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  • Writer's pictureVictoria Regina

Queen Victoria’s Journal - The opening of Manchester Ship Canal, 21st May 1894

Updated: May 30

On 21st May 1894, Queen Victoria opened Manchester Ship Canal. At the time of the opening, the canal was the largest river navigation canal in the world which spans 36 miles!

The whole project cost around £15 million to build ( which is around £2 billion today) and 17,000 labourers known as navies dug the 36-mile-long canal, which was dug mostly by hand with spades. Construction started on 11 November 1887 and took over six years to complete.

The Queen declared the Canal & Docks open and by opening a large lock with an electric wire attached to hydraulic machinery, a salute was fired to officially announce the opening.

Queen Victoria’s Journal:

“At 11, we all left Windsor for Manchester, on the way to Balmoral. Beatrice, Marie L., Liko, Ismay Southampton, (who has replaced the Dss of Atholl) Ina Mc Neill, Ethel C. Ld Carrington, Sir H. Ponsonby, Sir J. Mc Neill, Sir F. Edwards, Mr Yorke, Major Legge, Mr Muther & Dr Reid went with me. the day was not bright & we had a little rain. Reached Manchester at 4.30. & was received at the station by the Ld Mayor & Corporation & the General Commanding the North Western District. There was a Guard of Honour & Yeomanry were drawn up outside the station. In the first carriage with me were Marie L., Beatrice & Liko, & I had an escort of the 14th Hussars. We drove first to Albert Square where I received an Address from the Ld Mayor who was presented by Ld Spencer. The Square is a fine one with a statue of dearest Albert under a canopy, in the style of Sir W. Scott’s monument in Edinburgh & like the Hyde Park one We then went on to the Municipal School of Art, where an Address was handed to me by Dr Ward the Principal of the Owen's College, & from there to the Trafford Wharf, having stopped on the way at Old Trafford to receive a bouquet from one of the pupils of Manchester Deaf & Dumb School. At the Wharf Ld Egerton of Tatton & the principal members of the Manchester Ship Canal Co received me & we embarked on the "Enchantress". I sat in the stern of the ship, which was rather a draughty place, under an awning, & here numerous presentations took place, & Ld Egerton of Tatton presented an address on behalf of the Company, after which I knighted Mr A. Marshall (Ld Mayor) & Mr W. Bailey (Mayor of Salford). We then steamed slowly to the Mode Wheel Docks, where I declared the Canal & Docks open, by opening the large lock with an electric wire attached to hydraulic machinery, when a salute was fired. This done, the "Enchantress" returned to the Trafford Wharf, where I re-entered my carriage & drove to the Exchange Station, a different one to the one we arrived at. On the way we stopped at the Ordsall Park, where an address in a silver casket, was presented by the Mayor of Salford. The Mayoress presented a basket of red roses. I cannot attempt to describe the very wonderful & enthusiastically loyal & affectate. Demonstration I received from over a million & ½ of people! Excepting Liverpool, I never saw anything like it. This cheering & waving of hats & handkerchiefs was quite tremendous & I feel deeply touched & gratified by it. The town was splendidly decorated with flags of every sort & kind, garlands suspended across the streets, which were everywhere lined with troops, & several beautiful arches. We left Manchester at 7.30”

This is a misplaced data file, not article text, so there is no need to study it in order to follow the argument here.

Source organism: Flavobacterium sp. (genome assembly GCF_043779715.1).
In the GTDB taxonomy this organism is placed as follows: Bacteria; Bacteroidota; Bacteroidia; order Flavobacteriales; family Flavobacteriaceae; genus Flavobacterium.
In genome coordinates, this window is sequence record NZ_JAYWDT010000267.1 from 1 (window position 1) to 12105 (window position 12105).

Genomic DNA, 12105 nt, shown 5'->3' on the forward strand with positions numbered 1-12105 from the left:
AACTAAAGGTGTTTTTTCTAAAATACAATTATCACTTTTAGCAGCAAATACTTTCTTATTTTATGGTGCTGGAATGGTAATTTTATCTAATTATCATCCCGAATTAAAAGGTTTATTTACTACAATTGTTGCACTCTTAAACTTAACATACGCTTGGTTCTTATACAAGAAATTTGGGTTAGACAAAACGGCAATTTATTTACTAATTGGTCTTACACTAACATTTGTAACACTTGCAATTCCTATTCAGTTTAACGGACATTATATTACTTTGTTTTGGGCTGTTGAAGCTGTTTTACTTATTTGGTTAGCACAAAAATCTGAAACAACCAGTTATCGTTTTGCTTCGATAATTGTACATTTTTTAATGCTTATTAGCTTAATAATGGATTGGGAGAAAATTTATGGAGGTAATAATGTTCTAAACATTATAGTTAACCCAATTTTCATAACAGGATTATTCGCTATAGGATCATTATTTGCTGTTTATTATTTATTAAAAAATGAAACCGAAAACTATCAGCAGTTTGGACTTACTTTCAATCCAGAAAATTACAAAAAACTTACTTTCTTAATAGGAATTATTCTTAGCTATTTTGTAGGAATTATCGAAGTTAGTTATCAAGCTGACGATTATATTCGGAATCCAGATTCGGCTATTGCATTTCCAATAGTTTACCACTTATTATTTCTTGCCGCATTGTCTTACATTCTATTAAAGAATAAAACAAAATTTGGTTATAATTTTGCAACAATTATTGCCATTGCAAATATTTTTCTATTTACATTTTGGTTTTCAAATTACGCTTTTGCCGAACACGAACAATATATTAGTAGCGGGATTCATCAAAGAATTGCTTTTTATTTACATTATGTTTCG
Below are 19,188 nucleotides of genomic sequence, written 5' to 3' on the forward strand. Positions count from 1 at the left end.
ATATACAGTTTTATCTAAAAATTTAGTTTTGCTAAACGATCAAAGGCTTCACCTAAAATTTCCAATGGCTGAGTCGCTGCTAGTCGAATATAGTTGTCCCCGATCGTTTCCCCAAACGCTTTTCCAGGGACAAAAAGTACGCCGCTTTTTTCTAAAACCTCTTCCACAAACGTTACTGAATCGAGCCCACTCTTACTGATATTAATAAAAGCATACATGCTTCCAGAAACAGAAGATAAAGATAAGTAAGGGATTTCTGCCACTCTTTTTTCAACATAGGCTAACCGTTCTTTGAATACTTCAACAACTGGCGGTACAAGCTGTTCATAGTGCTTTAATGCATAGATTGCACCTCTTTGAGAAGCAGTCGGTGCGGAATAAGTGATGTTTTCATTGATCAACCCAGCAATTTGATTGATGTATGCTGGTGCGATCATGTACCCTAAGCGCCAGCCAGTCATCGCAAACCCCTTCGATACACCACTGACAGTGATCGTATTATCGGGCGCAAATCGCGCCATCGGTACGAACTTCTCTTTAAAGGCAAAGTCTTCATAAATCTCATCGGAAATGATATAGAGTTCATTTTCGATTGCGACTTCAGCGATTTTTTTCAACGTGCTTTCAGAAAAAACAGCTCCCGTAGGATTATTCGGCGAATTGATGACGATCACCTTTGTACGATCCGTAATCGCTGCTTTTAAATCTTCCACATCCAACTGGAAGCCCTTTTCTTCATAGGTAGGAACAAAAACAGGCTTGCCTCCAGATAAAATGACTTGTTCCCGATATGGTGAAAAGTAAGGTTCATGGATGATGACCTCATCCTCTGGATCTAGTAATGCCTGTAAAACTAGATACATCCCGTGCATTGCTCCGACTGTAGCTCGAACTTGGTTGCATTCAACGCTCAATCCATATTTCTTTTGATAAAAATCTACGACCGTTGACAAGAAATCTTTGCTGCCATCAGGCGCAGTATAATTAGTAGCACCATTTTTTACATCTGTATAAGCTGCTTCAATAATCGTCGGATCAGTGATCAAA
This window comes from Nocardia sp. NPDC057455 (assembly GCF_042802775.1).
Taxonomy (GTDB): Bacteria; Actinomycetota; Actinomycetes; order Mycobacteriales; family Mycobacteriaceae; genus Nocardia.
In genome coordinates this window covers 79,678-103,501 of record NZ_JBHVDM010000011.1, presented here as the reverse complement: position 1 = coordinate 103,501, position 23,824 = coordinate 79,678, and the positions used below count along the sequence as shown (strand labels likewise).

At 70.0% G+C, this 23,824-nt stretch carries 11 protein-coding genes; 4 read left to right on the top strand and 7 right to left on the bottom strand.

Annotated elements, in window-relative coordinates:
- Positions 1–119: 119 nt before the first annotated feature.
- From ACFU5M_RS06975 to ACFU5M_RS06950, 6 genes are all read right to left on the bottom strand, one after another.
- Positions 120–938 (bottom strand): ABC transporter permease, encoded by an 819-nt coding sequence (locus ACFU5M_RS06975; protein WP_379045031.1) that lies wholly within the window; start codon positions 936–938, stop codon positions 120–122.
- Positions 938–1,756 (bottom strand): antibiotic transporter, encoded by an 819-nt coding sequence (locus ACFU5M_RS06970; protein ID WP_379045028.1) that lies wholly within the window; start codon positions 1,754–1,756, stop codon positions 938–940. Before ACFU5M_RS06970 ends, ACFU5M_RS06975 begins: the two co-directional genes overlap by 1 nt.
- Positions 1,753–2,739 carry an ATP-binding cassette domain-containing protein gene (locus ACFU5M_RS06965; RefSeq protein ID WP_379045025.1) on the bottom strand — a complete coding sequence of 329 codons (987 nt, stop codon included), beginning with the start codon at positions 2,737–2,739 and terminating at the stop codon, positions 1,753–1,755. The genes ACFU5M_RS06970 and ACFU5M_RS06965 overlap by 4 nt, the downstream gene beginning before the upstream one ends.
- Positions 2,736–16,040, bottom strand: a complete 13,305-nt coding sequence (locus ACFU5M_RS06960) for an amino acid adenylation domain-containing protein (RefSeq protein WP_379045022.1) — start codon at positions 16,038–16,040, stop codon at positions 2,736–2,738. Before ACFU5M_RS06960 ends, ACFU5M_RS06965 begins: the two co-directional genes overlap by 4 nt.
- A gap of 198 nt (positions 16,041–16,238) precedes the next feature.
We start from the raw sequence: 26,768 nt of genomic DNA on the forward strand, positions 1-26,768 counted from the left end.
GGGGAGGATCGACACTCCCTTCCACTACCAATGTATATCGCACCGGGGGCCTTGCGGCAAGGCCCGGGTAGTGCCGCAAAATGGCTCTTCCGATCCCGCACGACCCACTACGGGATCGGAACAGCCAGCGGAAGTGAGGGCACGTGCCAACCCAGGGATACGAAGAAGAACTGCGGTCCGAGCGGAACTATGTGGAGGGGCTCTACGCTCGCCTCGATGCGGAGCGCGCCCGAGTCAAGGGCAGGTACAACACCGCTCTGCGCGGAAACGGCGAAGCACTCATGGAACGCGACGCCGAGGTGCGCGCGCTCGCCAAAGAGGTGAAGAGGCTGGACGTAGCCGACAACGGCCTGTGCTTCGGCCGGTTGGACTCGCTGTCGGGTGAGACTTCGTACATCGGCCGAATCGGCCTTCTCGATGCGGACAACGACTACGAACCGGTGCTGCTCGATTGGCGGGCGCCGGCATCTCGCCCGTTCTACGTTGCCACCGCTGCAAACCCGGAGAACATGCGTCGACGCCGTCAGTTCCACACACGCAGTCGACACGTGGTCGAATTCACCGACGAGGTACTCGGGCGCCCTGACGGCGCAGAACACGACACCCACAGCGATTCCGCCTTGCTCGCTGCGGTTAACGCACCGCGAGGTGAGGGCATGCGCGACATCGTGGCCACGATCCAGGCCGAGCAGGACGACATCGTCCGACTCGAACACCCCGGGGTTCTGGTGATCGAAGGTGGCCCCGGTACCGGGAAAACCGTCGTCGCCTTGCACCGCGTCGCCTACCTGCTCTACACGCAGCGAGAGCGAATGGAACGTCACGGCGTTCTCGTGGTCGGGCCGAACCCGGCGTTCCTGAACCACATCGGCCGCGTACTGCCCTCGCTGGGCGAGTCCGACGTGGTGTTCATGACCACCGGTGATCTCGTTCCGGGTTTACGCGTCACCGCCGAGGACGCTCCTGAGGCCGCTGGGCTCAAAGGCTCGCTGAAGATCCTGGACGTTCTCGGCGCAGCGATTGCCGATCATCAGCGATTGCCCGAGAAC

RA VIC/MAIN/QVJ (W) 21 May 1894 (Princess Beatrice's copies) retrieved 20th May 2024

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